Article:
7

Here's how I do it (steps correspond to pictures). Starting shape to shade. Create copy of shape with color of the shade (or highlight) you want to "speckle" and make sure the layer is above the original shape Create a mask on this layer (3rd button from the left in layers palette) Ensure that the mask is still selected and fill this mask with 50% gray ...


7

When assigning white as alpha channel for transparency we will not be able to have opaque highlights, as these per definition will be white, hence fully transparent. To have an alpha channel sparing both highlighted white areas, and black shadows we better choose a grey color for assigning alpha. To show the effect more clearly I first made your original ...


7

For this, you best create separate channels for the shadows and highlights. The shadows can be directly taken from the white T-Shirt, and be used as a multiplicator (0-100%) for the shirt's color (layer mode: multiply) As for the highlights, this really depends on the material. Cloth doesn't reflect much light on the surface, so most of its color comes ...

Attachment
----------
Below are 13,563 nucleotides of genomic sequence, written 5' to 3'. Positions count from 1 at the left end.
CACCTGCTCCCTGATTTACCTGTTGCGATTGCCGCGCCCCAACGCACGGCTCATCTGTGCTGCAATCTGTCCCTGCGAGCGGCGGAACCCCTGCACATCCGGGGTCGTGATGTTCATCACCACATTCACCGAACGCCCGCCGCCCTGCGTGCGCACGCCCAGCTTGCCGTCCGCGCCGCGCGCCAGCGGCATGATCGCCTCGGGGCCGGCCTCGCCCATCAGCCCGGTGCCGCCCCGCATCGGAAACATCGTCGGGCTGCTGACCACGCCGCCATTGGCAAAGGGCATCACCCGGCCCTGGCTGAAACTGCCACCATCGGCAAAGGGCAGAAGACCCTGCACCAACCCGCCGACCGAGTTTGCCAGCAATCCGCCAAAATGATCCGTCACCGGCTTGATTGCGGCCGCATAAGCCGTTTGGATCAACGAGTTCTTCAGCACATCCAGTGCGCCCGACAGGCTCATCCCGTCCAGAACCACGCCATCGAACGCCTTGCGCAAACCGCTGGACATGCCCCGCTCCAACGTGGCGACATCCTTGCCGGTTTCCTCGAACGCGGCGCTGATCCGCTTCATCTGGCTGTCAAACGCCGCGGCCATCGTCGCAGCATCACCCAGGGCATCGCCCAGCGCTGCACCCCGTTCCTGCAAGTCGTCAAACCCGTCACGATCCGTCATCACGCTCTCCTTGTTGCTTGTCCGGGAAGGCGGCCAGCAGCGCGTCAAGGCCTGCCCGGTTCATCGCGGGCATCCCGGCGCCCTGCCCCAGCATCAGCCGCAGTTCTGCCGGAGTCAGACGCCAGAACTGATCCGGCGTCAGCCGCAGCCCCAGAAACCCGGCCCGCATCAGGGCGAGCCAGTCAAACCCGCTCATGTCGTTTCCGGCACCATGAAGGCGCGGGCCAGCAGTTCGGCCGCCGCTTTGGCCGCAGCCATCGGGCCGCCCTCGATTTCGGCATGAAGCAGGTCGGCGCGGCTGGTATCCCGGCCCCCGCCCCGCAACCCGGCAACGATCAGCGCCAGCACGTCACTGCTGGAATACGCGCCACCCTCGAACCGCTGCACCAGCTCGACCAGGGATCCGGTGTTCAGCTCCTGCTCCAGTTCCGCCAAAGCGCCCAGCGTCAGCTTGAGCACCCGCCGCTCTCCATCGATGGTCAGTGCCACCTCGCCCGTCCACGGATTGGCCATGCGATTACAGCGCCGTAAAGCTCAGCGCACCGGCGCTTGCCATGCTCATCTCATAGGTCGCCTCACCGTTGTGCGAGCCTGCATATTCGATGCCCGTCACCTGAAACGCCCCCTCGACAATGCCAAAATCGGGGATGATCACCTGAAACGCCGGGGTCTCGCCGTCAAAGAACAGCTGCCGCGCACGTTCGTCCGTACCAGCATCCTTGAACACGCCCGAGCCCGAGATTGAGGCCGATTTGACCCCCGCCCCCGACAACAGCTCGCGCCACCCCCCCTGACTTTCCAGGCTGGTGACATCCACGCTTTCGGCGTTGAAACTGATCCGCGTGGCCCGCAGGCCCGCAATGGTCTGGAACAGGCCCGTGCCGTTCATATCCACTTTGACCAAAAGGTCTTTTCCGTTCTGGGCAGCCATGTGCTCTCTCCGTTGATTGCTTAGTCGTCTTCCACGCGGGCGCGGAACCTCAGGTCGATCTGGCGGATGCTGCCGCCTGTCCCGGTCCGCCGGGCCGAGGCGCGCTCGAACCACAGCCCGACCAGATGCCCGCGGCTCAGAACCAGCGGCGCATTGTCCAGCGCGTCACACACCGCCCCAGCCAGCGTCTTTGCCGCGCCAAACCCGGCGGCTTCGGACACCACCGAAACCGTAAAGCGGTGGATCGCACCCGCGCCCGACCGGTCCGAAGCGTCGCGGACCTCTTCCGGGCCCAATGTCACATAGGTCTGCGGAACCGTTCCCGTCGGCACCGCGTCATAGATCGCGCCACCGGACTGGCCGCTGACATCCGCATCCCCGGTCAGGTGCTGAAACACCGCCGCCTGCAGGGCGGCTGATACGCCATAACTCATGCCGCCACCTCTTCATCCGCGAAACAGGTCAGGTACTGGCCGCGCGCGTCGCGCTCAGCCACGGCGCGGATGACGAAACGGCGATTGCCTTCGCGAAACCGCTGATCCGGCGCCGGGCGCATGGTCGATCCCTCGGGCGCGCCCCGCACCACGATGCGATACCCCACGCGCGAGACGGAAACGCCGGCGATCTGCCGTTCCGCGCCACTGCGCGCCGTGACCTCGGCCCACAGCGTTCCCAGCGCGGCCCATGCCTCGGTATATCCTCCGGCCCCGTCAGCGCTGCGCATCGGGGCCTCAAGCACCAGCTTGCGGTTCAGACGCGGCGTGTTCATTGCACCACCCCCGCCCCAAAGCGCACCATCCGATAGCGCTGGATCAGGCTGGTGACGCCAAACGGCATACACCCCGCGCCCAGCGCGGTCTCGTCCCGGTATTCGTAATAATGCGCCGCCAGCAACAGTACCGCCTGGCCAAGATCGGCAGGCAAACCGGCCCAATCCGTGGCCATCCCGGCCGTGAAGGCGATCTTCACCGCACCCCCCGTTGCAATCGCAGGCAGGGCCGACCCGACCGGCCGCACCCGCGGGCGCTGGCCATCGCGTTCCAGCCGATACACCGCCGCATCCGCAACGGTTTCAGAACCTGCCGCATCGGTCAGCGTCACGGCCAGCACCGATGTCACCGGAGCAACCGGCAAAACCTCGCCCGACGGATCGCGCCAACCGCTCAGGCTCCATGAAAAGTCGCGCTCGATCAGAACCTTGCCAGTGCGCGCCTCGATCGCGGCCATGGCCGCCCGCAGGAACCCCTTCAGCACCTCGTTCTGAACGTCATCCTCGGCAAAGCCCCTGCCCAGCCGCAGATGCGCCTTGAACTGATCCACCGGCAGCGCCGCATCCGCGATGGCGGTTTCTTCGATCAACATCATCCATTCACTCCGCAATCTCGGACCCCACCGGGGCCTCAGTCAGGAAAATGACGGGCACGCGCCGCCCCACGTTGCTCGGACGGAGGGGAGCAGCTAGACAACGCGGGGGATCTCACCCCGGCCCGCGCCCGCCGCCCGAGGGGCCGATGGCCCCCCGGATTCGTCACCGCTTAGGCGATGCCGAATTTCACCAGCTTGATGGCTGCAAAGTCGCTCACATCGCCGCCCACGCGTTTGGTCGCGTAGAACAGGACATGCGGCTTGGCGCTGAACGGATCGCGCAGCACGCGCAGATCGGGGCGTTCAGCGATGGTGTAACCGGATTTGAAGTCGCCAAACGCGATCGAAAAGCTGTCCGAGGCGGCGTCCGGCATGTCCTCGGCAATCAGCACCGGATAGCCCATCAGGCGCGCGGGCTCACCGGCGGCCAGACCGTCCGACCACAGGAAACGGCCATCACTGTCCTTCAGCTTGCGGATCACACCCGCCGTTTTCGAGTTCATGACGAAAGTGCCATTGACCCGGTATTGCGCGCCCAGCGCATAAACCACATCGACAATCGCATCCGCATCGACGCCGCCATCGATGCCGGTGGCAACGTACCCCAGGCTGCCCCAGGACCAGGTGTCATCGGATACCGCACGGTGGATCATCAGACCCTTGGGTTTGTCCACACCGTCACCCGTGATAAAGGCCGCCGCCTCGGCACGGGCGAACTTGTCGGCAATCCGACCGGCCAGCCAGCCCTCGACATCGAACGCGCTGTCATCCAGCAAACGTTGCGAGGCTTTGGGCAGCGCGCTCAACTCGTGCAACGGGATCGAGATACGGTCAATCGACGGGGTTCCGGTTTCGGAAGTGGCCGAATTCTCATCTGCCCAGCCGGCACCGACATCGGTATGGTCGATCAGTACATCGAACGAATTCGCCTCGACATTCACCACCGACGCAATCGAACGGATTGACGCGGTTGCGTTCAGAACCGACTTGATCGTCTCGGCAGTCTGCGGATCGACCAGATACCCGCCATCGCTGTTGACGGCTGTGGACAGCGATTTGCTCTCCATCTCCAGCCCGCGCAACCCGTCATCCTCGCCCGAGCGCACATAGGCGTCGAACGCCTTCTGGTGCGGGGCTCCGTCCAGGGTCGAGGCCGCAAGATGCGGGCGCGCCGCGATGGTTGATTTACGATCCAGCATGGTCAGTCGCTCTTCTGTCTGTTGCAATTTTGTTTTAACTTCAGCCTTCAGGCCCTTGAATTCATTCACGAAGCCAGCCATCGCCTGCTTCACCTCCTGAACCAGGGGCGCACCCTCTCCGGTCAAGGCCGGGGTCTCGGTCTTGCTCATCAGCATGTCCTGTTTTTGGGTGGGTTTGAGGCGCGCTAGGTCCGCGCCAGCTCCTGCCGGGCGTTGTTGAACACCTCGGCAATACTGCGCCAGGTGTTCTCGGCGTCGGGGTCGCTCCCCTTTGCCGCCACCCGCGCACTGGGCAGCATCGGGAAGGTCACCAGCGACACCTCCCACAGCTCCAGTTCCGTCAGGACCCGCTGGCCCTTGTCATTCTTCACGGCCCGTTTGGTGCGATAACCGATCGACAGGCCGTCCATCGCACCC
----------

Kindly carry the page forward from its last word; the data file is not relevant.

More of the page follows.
7

Create a rectangle filled with a color. Reduce the rectangle's layer opacity in the Layers Panel. Done.


7

Open the image in Photoshop Double-click the layer Background to make a regular Layer out of it. Go to Image -> Adjustments -> Replace Color... Shift-click on the image to get the color range you want selected. You can adjust the Fuzziness parameter to your liking. Now choose the replacement color in the lower panel.


7

I'd suggest using the Multiply blend mode, with the image in front of the color layer. (Technically, with Multiply, the layer order doesn't matter, but having the image layer in front lets you adjust its opacity instead of having to tweak its color levels directly.) For example, here's my quick attempt to recreate the NYC image. I don't have Photoshop so ...


6

Would this be better? What I did, was actually adding a Curves adjustment layer and then edited curve for each individual colour channel. This could also be a starting point to add other obivous elements to the image itself, to correct it as much as possible (like those different tint bars at top)... Outcome So if you're after one step process, then ...